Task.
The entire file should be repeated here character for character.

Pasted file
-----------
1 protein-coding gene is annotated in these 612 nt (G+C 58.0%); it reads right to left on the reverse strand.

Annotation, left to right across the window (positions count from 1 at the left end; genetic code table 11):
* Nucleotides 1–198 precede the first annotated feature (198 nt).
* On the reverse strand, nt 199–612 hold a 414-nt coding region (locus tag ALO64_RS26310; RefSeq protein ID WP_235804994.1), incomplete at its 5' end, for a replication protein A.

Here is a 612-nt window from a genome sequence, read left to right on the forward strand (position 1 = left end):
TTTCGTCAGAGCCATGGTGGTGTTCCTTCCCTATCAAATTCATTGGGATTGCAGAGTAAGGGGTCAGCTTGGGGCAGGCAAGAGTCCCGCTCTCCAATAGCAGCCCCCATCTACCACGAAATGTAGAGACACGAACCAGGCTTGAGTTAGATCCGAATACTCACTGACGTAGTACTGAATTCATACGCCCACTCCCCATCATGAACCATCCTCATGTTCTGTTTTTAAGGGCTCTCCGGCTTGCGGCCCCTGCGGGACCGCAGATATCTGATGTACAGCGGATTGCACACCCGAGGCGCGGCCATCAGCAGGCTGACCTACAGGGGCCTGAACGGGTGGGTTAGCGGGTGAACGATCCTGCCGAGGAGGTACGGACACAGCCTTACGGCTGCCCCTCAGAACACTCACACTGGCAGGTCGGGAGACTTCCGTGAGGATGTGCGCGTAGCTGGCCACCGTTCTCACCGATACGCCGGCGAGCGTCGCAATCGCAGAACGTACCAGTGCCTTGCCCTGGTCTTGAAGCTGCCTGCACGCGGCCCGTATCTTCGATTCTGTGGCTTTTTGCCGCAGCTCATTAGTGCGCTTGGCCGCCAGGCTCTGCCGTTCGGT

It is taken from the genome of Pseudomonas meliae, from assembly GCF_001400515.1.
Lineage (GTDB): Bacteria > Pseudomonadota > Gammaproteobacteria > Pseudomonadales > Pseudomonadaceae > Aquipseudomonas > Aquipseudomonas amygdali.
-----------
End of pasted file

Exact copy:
1 protein-coding gene is annotated in these 612 nt (G+C 58.0%); it reads right to left on the reverse strand.

Annotation, left to right across the window (positions count from 1 at the left end; genetic code table 11):
* Nucleotides 1–198 precede the first annotated feature (198 nt).
* On the reverse strand, nt 199–612 hold a 414-nt coding region (locus tag ALO64_RS26310; RefSeq protein ID WP_235804994.1), incomplete at its 5' end, for a replication protein A.

Here is a 612-nt window from a genome sequence, read left to right on the forward strand (position 1 = left end):
TTTCGTCAGAGCCATGGTGGTGTTCCTTCCCTATCAAATTCATTGGGATTGCAGAGTAAGGGGTCAGCTTGGGGCAGGCAAGAGTCCCGCTCTCCAATAGCAGCCCCCATCTACCACGAAATGTAGAGACACGAACCAGGCTTGAGTTAGATCCGAATACTCACTGACGTAGTACTGAATTCATACGCCCACTCCCCATCATGAACCATCCTCATGTTCTGTTTTTAAGGGCTCTCCGGCTTGCGGCCCCTGCGGGACCGCAGATATCTGATGTACAGCGGATTGCACACCCGAGGCGCGGCCATCAGCAGGCTGACCTACAGGGGCCTGAACGGGTGGGTTAGCGGGTGAACGATCCTGCCGAGGAGGTACGGACACAGCCTTACGGCTGCCCCTCAGAACACTCACACTGGCAGGTCGGGAGACTTCCGTGAGGATGTGCGCGTAGCTGGCCACCGTTCTCACCGATACGCCGGCGAGCGTCGCAATCGCAGAACGTACCAGTGCCTTGCCCTGGTCTTGAAGCTGCCTGCACGCGGCCCGTATCTTCGATTCTGTGGCTTTTTGCCGCAGCTCATTAGTGCGCTTGGCCGCCAGGCTCTGCCGTTCGGT

It is taken from the genome of Pseudomonas meliae, from assembly GCF_001400515.1.
Lineage (GTDB): Bacteria > Pseudomonadota > Gammaproteobacteria > Pseudomonadales > Pseudomonadaceae > Aquipseudomonas > Aquipseudomonas amygdali.